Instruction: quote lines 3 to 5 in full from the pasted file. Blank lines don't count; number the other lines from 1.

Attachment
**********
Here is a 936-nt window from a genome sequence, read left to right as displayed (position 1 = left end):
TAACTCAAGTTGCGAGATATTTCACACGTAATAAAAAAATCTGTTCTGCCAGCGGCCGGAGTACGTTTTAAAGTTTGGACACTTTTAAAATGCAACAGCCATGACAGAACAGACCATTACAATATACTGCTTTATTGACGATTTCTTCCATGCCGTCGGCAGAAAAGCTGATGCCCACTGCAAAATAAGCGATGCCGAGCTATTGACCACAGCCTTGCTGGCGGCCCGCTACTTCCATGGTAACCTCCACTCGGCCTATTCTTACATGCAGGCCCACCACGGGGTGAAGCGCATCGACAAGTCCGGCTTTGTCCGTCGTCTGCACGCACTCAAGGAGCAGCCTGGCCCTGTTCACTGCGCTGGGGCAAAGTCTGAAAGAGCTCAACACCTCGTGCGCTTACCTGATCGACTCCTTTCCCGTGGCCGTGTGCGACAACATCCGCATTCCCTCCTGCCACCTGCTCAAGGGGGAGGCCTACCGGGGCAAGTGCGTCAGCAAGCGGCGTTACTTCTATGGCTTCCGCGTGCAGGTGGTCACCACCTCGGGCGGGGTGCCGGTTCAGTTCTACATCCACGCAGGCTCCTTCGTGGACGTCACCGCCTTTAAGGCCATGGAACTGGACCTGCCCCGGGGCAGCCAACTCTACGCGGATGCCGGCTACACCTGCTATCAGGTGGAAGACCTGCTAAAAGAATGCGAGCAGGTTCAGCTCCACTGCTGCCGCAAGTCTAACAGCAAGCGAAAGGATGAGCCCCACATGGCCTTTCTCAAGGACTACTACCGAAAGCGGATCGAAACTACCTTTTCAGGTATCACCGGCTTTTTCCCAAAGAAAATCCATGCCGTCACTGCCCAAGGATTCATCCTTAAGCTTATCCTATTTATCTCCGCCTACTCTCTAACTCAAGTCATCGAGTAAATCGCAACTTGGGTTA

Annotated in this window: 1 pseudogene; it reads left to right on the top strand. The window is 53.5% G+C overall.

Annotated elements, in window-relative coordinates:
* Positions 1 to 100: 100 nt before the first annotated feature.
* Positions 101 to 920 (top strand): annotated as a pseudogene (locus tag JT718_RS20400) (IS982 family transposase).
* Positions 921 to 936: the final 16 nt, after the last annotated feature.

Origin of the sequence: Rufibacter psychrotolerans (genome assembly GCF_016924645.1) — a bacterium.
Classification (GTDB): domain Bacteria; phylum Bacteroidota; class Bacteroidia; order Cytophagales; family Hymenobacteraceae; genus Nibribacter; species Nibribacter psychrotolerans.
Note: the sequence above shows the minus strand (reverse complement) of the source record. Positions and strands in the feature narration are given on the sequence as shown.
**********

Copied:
Annotated in this window: 1 pseudogene; it reads left to right on the top strand. The window is 53.5% G+C overall.

Annotated elements, in window-relative coordinates:
* Positions 1 to 100: 100 nt before the first annotated feature.